Based on recent discussions with security and defence analysts from the region, PoliTact was unable to deduce if RQ 170 was ever based in Shamsi airbase. Although they did verify that the site was probably being used for surveillance over Iran and that US bases in Pasni, Dalbandin, Jacobabad, Shamsi, Tarbela and ‘Near Kahuta’ have now been vacated.

If surveillance was indeed carried out against adversaries of US in the region, this would not be the first time Pakistani air base was used. During the Cold War days of the 60s, U2 spy planes used to fly from Peshawar to carry out reconnaissance over Soviet Union. One of these planes was eventually shot down causing an international crisis. The US Badhabar base was ultimately shut down.

The question that emerges now is: by blockading NATO’s supply line, stopping intelligence sharing, and shutting down US facilities, has Pakistan used up all it leverages over US?

Equally, other than suspending military and economic aid, what more can US do to harm Pakistan strategically. India and Afghanistan have already signed the strategic deal and Pakistan’s red lines have all been violated.

On Pakistan’s side, the country has threatened to revoke the use of its airspace in the future. Moreover, it is conducting a review of its US policy. The military orders passed after the Mohmand Attack already declared NATO would now be considered a risk, a fundamental shift in the threat perception of the country. If the orders are taken on face value, it would no longer be possible to conduct business as usual.

If NATO is now a threat, then Taliban and Pakistan share the same threat perception. Moreover, in the future, Pakistan could decide to replace the American bases with Chinese. Keeping in view the recent statements made by President Obama in Australia and the geopolitical situation in the Asia Pacific and Middle East, there is increasing likelihood the Chinese may respond affirmatively to the offer.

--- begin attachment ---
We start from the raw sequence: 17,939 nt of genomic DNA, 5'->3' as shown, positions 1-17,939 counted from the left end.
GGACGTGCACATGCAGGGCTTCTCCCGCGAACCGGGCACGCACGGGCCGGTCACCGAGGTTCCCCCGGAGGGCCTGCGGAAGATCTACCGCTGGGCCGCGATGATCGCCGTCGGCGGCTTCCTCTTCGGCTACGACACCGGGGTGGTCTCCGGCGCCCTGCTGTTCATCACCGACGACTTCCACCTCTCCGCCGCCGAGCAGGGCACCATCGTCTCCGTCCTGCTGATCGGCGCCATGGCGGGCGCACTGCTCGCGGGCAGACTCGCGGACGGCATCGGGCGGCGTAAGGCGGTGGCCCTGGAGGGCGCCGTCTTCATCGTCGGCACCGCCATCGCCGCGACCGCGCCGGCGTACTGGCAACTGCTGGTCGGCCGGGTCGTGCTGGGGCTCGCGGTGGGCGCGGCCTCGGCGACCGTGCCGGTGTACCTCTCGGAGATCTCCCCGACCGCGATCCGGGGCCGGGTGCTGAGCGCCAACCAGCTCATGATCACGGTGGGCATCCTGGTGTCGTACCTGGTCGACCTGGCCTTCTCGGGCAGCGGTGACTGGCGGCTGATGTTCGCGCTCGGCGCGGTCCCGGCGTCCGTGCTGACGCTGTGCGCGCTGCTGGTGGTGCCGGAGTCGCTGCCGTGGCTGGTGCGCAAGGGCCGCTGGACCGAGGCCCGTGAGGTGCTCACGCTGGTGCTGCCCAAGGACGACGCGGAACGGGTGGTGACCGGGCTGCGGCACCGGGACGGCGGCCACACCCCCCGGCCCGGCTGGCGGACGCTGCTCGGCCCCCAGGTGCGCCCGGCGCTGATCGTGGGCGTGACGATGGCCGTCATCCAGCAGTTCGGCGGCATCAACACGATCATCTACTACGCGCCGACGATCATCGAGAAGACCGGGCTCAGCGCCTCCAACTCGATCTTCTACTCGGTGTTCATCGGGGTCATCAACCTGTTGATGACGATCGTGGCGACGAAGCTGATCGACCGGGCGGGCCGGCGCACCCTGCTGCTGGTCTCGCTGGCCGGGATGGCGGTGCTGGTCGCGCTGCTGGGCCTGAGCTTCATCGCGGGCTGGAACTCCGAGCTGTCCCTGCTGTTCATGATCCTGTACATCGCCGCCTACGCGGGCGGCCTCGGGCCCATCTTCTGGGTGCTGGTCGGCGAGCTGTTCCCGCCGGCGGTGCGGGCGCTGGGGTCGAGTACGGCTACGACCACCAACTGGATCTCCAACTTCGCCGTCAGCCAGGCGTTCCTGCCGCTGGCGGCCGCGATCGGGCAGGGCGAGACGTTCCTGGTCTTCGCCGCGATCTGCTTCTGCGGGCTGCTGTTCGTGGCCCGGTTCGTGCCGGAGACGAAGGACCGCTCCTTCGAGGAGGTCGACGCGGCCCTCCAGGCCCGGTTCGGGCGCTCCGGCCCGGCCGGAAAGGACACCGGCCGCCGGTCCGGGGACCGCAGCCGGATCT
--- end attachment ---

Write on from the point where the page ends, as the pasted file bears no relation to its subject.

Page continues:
From the American side, the pressure could come in the form of isolating Pakistan internationally, by moving to have it declared a state sponsoring terror. Recent activities related to Dr Fai in Washington provide clues towards how Pakistan’s support for Kashmir cause could suffer. Although the present state of affairs between US, China and Russia, makes the prospect of Pakistan attaining the state sponsor of terror label, unlikely.

In this context, there are two ways to interpret the Mohmand Attack. Firstly, while the US has threatened military incursions in the tribal areas, and has actually done so on a limited occasions, it’s more a posture to pressure Pakistan into acting. US would not want to trigger a premature confrontation with China, or push Pakistan decisively in to the Chinese arms.

Keeping the American strategic perspective in mind, this perhaps is inadvertent in the long run, but the point is to delay it as much as possible. If this was indeed the intent, then Mohmand Attack seems to have accomplished just the opposite, and US AfPak policy is now left without any option but Pakistan. The second explanation being, US does not have the privilege of time and it wants to speed up things. This position puts the onus on China i.e., if it wants to confront or allow US to carry on.